Lies, Damned Lies, and Statistics: Suicide or Homicide?

Warning: If you follow some of the links in this post, you’re liable to see some shocking things.

Two recent murder trials revolved around the issue of whether or not the victim’s “manner of death” was homicide or suicide: Phil Spector and Raynella Dossett-Leath. In neither trial were suicide statistics cited as evidence (thankfully), because statistics aren’t evidence. The only time statistics can make it into evidence, I believe, are when an expert witness uses statistics in forming an opinion about some aspect of a crime. (But this is also very tricky.)

Even so, outside the courtroom it seems as if everyone wants to talk about the statistics. In the Phil Spector trial, defenders of Spector claimed that gunshot wounds to the mouth were proof-positive of suicide. A comment from a reader of this blog claimed that “55% of gunshot deaths are suicide.” In the Dossett-Leath trial, the whole police investigation was predicated on the assumption that three-bullets could not possibly be fired by a suicide victim.

What do statistics say?

I decided to check out U.S. suicide statistics, to see if these beliefs were true.

Guess what, they are not. Not by a long shot (hideous pun intended).

Is it true that 55% of gunshot deaths are suicide?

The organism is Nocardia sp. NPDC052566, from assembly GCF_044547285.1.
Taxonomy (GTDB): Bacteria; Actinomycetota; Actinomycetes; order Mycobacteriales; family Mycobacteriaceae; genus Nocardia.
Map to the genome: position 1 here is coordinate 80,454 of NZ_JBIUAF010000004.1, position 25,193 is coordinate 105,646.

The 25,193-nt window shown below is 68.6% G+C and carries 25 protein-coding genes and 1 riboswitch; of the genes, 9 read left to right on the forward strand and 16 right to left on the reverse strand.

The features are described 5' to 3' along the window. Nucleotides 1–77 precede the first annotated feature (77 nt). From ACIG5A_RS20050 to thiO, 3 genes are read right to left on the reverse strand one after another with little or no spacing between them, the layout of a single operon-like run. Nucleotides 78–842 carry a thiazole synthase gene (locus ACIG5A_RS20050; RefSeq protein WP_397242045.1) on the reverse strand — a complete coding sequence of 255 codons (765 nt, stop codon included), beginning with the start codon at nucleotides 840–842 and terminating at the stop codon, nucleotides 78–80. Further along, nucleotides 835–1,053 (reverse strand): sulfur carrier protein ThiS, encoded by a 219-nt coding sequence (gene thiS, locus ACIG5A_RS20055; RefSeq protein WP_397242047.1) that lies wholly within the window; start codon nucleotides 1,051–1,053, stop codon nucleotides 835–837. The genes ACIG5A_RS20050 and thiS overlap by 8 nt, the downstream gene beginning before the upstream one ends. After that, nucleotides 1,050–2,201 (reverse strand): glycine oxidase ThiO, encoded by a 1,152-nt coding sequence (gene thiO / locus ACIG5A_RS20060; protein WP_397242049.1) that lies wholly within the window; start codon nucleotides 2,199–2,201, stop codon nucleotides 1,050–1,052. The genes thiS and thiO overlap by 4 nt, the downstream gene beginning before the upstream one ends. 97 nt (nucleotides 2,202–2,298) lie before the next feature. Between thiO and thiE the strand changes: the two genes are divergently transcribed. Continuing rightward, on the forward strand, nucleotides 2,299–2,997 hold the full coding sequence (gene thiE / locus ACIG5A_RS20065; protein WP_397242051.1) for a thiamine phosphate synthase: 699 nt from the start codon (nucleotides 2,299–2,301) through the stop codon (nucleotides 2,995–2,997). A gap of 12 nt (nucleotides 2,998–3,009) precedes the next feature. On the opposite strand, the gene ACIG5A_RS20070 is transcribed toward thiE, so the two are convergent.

• Yes, according to the Center for Disease Control (CDC), in 2005, 55.4% of gunshot deaths were suicide; 40.2 % were homicide. However, statistically speaking, 51% of anything is random chance; and every statistical proof is subject to a “margin of error” (also known as the “standard deviation”)of something like plus or minus about 4 percentage points. So statistically in gunshot-caused deaths it is just barely possible to claim gunshot is an indicator of suicide (Clarkson); and it is definitely not possible to claim that gunshot is an indicator of homicide (Leath).

Is it true that a gunshot to the mouth is proof of suicide?

  • Not proof—only suggestive.
  • German forensic scientists conducted a statistical study to determine whether it is possible during an autopsy to distinguish homicide gunshots from suicide gunshots. The findings are significant. More than one gunshot wound per suicide occurred in 5.6% of the cases (including one case of 5 wounds). 7.5% of homicide wounds were near-contact (Spector). Suicide gunshot wounds occurred in the mouth in only 20% of the cases (Clarkson), and in the forehead in only 11% of the cases(Leath) (but, notably, they did occur in these locations). The conclusions were: “Consequently, some bullet path directions cannot be considered indicative of suicide: downwards and back-to-front in gunshots to the temple, left-to-right in gunshots to the left chest and downwards in mouth shots. The isolated autopsy findings can only be indicative of suicide or homicide but the combined analysis of several findings can be associated with a high probability.”